1. Liz Binns Avatar
    Liz Binns

    Sure do miss this place

  2. Ryan D Downs Avatar

    God bless.

  3. Fran Podlesney Avatar
    Fran Podlesney

    It was my first job. Worked there 1968- 1969. Glenolden PA store

  4. Joan r. Avatar
    Joan r.

    The red barn and carroll’s hamburgers were two of my three favorite 1960s fast food places..along with mike’s/neba’s submarine and roast beef shop combos….i have always hated that mcdonald’s bullied them all out of the picture….all three were the best of the pack….but two disappeared entirely and carroll’s name and tasty food menu got traded in for the burger king name and a greasy mess of unappetizing menu items…so sad…

  5. Michael Lee Avatar
    Michael Lee

    None of the origin story here is true. It was founded in Springfield, Ohio (in 1961) by Jim Kirsch, Don Six and Martin Levine, and the first restaurant was on route 40 on the west end of Springfield. I know, my father was the first executive they hired to sell franchises and he eventually became President in about 1970.

  6. Nancy Avatar

    Was my first job at age sixteen in Elyria,Ohio on Cleveland Street. Ted Jacobs was the owner and Gordy Hales was the manager. Great food and great employees!! I worked the salad bar many times. It will always be a part of my life. Worked five years during high school and college!!

    1. DL Avatar

      I remember that location. Across from Hill’s department store and Burger King.

  7. Jeff Hoffert Avatar
    Jeff Hoffert

    The McDonald’s Quarter Pounder doesn’t have a special sauce. It has Catsup. The Big Mac has a special sauce.

  8. Michael Matern Avatar
    Michael Matern


    1. Becky21k Avatar

      That one actually was used for other things through about 2010. Then Walgreens came in and knocked it down. You can still see it in the 2007 Google street view images.

  9. Steve A. Avatar
    Steve A.

    I was good for 2 Big Barneys just about every Friday night. The sauce in my opinion was better than the Big Macs. I visited the one on Charlotte Pk. in West Nashville TN. We need some investors to bring them back!

  10. Bk Avatar

    Lotta memories , have the big yellow stain glass sign that hung above check out area. When they were closing asked if it was for sale. I paid 20.00 and its still hanging in my pool room. Its like 4’ long 18” wide framed in wood with yellow glass and the bright red barn in the middle . Forgot what year they closed , had to be late 70’s early 80’s . .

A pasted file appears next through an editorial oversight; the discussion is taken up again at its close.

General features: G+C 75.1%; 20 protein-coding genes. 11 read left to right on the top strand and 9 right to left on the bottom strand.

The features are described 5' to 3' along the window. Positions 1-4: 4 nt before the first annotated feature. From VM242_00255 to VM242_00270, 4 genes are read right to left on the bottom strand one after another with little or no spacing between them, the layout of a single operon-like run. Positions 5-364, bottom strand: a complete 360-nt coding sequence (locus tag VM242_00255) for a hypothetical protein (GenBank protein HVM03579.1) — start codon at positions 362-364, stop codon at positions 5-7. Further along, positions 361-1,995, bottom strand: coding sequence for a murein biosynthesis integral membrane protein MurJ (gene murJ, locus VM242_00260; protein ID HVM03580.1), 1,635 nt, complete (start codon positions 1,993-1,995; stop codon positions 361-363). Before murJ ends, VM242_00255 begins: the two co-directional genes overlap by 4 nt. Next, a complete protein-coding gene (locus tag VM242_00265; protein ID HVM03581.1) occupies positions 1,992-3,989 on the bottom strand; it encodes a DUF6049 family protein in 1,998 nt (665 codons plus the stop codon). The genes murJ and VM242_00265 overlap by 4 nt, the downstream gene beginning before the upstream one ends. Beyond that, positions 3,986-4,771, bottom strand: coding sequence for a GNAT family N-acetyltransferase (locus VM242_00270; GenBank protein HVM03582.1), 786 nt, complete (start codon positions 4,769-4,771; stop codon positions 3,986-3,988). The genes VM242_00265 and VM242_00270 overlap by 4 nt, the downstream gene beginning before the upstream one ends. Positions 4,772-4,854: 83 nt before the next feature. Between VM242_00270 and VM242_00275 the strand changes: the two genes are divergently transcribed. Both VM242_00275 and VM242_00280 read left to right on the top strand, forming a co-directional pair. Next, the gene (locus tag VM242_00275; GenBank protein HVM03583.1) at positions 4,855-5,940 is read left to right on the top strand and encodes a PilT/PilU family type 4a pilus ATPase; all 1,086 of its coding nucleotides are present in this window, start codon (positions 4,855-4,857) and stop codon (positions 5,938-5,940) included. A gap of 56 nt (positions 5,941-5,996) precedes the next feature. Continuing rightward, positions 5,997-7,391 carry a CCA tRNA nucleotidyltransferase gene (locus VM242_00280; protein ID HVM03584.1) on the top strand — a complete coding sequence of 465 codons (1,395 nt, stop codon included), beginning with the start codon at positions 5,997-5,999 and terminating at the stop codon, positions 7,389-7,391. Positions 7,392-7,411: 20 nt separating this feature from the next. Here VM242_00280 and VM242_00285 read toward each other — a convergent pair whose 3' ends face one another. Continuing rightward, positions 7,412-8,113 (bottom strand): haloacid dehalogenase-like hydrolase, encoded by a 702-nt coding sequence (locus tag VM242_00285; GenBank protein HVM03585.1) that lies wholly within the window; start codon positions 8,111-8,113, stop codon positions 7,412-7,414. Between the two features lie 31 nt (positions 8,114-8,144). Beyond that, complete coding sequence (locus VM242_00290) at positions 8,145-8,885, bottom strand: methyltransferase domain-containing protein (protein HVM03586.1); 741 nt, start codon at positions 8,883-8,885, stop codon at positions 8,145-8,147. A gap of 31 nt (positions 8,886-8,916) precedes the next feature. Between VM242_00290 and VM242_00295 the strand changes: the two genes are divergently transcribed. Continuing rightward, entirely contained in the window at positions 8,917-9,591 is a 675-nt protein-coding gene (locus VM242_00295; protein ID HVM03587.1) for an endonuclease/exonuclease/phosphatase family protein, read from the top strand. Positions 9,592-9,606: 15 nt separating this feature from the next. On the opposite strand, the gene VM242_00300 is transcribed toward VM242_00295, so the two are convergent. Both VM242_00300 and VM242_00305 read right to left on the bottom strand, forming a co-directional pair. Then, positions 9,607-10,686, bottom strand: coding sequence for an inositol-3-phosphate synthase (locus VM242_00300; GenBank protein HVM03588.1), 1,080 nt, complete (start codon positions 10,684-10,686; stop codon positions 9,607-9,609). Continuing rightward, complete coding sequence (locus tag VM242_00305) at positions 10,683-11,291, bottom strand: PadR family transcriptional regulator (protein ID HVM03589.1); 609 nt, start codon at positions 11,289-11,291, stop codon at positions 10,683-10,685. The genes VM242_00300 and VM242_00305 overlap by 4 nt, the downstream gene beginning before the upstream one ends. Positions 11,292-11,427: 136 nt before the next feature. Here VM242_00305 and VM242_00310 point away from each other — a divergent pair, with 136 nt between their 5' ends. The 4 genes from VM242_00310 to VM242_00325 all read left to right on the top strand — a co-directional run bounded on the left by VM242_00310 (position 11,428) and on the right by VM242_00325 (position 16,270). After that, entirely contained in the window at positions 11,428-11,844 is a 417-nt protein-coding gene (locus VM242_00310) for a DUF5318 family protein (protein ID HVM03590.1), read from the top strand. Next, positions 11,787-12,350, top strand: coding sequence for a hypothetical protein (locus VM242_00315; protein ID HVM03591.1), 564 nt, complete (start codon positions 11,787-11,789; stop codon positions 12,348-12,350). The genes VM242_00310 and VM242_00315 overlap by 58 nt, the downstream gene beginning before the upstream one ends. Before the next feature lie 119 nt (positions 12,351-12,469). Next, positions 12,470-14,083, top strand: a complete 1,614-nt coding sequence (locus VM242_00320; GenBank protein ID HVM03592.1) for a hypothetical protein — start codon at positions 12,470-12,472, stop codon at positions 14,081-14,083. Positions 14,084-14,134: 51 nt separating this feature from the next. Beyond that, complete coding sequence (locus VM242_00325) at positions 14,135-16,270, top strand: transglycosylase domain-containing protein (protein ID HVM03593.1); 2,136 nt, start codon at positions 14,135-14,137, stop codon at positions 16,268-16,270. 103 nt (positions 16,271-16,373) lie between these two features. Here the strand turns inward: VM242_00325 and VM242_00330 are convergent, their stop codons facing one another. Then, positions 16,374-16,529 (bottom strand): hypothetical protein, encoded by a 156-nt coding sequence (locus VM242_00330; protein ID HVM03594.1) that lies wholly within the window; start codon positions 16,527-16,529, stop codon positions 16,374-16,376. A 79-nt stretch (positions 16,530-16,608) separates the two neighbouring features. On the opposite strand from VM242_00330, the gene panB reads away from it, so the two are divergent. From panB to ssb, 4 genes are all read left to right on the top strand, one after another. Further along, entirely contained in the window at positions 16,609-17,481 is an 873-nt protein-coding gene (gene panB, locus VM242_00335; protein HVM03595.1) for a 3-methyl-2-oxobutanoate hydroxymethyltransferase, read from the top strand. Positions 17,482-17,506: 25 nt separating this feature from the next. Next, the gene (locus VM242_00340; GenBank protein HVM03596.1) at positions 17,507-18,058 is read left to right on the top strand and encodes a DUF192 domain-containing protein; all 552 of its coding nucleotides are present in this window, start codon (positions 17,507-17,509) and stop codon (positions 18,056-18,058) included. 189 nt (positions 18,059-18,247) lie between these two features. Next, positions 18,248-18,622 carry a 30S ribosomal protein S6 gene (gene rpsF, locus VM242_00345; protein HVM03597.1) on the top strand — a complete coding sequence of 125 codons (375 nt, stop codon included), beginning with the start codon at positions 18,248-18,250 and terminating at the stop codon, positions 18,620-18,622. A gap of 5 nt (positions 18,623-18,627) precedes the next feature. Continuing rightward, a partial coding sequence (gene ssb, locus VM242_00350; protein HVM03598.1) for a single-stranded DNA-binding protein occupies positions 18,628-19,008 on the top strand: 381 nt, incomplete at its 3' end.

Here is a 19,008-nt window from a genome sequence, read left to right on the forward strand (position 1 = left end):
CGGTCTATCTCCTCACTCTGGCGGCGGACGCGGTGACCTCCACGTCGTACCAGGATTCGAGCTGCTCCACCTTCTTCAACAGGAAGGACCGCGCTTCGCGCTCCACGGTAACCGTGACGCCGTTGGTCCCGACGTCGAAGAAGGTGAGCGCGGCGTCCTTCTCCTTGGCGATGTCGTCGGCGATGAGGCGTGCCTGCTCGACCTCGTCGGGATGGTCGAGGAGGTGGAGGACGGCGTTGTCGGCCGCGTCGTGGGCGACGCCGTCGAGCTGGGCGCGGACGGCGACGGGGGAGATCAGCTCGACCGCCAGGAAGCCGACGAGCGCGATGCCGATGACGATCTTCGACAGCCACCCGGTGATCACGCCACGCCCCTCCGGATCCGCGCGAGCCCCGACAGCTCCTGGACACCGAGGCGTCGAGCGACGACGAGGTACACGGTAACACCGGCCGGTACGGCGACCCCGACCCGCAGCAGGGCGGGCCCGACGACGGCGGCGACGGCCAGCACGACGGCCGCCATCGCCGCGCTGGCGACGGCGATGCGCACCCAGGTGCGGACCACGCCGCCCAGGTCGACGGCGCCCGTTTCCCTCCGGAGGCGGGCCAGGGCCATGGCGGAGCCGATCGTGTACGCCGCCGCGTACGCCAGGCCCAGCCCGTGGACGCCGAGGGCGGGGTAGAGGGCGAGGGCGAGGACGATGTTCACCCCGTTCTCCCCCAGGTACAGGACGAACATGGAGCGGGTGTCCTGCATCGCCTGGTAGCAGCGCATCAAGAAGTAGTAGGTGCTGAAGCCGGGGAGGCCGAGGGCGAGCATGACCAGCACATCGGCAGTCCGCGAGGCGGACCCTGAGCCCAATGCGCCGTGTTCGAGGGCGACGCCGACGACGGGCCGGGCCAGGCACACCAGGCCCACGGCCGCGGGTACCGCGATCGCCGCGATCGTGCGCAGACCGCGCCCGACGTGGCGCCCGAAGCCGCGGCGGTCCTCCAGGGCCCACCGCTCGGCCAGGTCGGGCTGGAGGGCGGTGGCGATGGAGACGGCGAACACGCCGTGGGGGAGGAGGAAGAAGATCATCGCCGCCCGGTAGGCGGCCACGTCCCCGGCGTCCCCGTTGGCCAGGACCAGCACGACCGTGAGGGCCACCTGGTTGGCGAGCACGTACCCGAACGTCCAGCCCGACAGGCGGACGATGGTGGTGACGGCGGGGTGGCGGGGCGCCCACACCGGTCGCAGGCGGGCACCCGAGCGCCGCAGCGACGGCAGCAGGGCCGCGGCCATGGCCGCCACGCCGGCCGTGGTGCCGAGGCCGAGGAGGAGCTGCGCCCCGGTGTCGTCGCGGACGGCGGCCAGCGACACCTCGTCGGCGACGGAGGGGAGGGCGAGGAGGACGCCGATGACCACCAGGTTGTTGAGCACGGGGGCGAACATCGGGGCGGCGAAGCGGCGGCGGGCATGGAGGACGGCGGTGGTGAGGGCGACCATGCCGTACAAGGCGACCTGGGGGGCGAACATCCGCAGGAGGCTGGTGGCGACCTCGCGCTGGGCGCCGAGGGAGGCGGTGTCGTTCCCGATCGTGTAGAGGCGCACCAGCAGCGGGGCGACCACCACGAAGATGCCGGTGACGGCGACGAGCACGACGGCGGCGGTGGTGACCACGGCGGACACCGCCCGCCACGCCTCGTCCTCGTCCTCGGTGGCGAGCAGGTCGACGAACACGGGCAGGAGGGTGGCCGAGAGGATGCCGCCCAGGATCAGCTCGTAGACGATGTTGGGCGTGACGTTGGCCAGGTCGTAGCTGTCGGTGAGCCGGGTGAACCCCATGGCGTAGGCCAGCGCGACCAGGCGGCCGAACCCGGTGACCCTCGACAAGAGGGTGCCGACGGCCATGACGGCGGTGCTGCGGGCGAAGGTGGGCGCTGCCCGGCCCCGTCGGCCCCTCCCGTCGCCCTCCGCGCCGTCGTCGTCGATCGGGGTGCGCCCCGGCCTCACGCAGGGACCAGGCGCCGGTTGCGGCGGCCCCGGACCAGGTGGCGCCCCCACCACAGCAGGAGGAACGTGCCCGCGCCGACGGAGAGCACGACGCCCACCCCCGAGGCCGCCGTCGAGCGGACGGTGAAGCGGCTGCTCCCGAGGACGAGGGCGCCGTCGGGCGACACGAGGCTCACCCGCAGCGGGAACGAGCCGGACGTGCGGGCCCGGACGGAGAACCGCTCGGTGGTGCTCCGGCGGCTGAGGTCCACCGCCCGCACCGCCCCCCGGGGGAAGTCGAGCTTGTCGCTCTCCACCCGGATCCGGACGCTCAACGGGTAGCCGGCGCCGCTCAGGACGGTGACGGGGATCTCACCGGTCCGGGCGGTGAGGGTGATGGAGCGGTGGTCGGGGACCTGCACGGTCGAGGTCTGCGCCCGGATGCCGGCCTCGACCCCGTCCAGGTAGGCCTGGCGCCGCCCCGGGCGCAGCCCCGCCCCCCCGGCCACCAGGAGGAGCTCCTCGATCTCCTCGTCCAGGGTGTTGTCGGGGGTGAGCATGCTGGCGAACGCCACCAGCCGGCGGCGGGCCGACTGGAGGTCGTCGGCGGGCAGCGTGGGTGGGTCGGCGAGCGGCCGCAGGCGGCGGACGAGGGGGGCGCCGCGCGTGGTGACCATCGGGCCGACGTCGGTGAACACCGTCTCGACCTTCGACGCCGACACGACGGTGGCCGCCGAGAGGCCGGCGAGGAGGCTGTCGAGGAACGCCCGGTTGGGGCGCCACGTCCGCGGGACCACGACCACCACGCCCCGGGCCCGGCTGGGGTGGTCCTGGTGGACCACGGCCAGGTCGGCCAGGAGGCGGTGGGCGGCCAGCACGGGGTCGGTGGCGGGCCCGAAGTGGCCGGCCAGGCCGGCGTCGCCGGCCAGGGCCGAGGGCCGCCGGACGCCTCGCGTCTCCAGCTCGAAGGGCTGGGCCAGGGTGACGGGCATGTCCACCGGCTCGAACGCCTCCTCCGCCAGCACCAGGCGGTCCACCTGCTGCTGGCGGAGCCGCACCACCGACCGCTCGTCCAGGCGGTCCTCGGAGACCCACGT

11. Thomas P. Owens Sr. Avatar
    Thomas P. Owens Sr.

    Great memories from High School when groups would stop by Red Barn after football games. A food fight broke out once! Wish there was footage of that! Marlow Heights, Md

  12. Sandra Avatar

    Red Barn was my first job! I worked as a hostess. I loved their salad bar and burgers

  13. […] KFC has come a long way since its humble beginnings in Kentucky. The company is now one of the largest fast food restaurant chains in the world. With over 25,000 locations in 145 countries, there’s a good chance you’ve had a taste of the Colonel’s famous chicken. KFC is a subsidiary of Yum! Brands, Inc., which also owns Pizza Hut and Taco Bell. Whether you love it or hate it, there’s no denying that KFC is a fast food legend. […]

    1. Lisa Avatar

      KFC is getting to expensive and there food is getting nasty the chicken is always greasy

  14. larryl Avatar

    that looked like Loni Anderson at the beginning of the TV commercial

  15. Robert abare Avatar
    Robert abare

    I used to go to the red barn on nolensville road back in the early 70tys in Nashville Tennessee,

  16. Tony Avatar

    My first job. Loved their chickrn and coleslaw

  17. Devin Avatar

    Every morning, right across from our high school in oak lawn Illinois on 95th and southwest highway

  18. Allen bell Avatar
    Allen bell

    what ever hapened to stop and go,from the 60ds? we use to go to 1 in scranton,pa, i herd there was 1 in philly as well.